Mayor Garcetti Signs Three New Executive Orders

Mayor Garcetti, the mayor of the City of Los Angeles, has signed several new orders over the past couple of days regulating employers throughout the City of Los Angeles.

Below is a summary of the orders which are also attached here: https://www.lamayor.org/COVID19Orders

Supplemental Paid Sick Leave

Effective Date

The order is effective immediately upon publication and will remain in effect until two calendar weeks after the expiration of the COVID-19 local emergency period.

Eligibility

An Employee who has been employed with the same Employer from February 3, 2020 through March 4, 2020, is entitled to supplemental paid sick leave.

The order applies to any such Employee who performs any work within the geographic boundaries of the City for an Employer.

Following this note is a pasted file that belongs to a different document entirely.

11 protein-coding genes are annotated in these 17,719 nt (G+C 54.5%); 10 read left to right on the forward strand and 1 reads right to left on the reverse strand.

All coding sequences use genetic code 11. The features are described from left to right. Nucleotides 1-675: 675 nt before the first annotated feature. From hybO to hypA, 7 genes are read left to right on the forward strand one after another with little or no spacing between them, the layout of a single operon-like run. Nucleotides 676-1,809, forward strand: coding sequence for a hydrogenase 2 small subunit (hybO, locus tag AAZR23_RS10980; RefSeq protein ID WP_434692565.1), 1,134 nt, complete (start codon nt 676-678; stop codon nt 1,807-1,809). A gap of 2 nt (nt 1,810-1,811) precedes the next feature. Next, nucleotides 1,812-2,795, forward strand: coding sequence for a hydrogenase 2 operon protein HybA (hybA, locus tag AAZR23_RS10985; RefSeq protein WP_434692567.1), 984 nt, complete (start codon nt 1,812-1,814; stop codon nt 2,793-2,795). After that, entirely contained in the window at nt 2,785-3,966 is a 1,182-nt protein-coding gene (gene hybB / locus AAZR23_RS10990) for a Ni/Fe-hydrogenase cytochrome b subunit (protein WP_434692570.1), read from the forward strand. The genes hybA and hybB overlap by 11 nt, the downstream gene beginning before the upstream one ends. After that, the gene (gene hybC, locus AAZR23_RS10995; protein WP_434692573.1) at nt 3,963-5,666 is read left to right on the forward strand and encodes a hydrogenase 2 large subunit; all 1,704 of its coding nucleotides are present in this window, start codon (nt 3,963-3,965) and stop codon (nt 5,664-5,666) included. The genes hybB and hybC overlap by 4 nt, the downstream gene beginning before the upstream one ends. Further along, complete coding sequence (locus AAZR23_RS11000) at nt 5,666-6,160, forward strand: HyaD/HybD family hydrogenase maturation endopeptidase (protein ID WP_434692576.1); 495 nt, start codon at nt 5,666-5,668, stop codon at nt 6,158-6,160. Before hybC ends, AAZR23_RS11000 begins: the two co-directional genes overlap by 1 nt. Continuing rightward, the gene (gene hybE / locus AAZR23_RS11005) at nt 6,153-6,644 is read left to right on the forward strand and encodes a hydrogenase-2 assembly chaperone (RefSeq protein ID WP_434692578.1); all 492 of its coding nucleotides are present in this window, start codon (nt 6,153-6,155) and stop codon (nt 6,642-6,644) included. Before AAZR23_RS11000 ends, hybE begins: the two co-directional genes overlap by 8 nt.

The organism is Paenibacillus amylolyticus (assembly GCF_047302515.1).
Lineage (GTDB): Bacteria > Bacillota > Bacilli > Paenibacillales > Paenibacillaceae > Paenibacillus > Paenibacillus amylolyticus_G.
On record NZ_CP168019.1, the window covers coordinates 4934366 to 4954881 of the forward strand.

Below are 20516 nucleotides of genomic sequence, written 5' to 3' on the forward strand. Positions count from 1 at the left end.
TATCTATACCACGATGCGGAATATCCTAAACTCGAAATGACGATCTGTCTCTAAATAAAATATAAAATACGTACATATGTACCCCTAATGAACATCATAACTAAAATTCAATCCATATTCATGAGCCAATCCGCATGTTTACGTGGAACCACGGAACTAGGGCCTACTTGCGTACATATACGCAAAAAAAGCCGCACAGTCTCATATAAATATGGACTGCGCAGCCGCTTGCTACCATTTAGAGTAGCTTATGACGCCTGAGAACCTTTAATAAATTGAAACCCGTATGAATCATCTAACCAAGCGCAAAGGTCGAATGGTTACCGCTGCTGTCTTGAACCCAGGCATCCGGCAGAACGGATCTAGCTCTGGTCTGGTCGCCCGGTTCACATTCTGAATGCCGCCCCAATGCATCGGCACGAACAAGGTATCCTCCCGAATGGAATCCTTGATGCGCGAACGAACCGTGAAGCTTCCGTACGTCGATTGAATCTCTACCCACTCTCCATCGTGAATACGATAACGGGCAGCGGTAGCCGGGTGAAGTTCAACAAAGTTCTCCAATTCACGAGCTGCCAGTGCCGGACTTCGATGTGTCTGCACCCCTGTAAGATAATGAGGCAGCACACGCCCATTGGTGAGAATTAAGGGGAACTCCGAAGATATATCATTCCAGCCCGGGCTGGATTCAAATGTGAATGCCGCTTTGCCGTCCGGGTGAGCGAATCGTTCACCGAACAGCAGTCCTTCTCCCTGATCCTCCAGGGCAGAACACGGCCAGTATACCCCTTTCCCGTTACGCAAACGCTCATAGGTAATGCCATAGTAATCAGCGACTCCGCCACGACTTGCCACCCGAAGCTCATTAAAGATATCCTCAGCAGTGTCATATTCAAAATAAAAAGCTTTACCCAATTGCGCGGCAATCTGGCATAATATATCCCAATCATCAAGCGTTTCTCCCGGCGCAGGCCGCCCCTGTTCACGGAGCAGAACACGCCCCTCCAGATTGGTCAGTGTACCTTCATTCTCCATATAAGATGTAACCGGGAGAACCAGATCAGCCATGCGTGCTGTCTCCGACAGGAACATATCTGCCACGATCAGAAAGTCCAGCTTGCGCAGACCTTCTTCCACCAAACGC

Applicability to Employers

The Order applies to an Employer that has either: (i) 500 or more employees within the City of Los Angeles; or (ii) 2,000 or more employees within the United States.

Triggering Events

An eligible Employee can claim supplemental paid sick leave if the Employee is unable to work or telework and upon written request of the Employee:

  • Takes time off due to COVID-19 infection or because a public health official or healthcare provider requires or recommends the Employee isolate or self quarantine to prevent the spread of COVID-19;
  • Takes time off work because the Employee is at least 65 years old or has a health condition such as heart disease, asthma, lung disease, diabetes, kidney disease, or weakened immune system;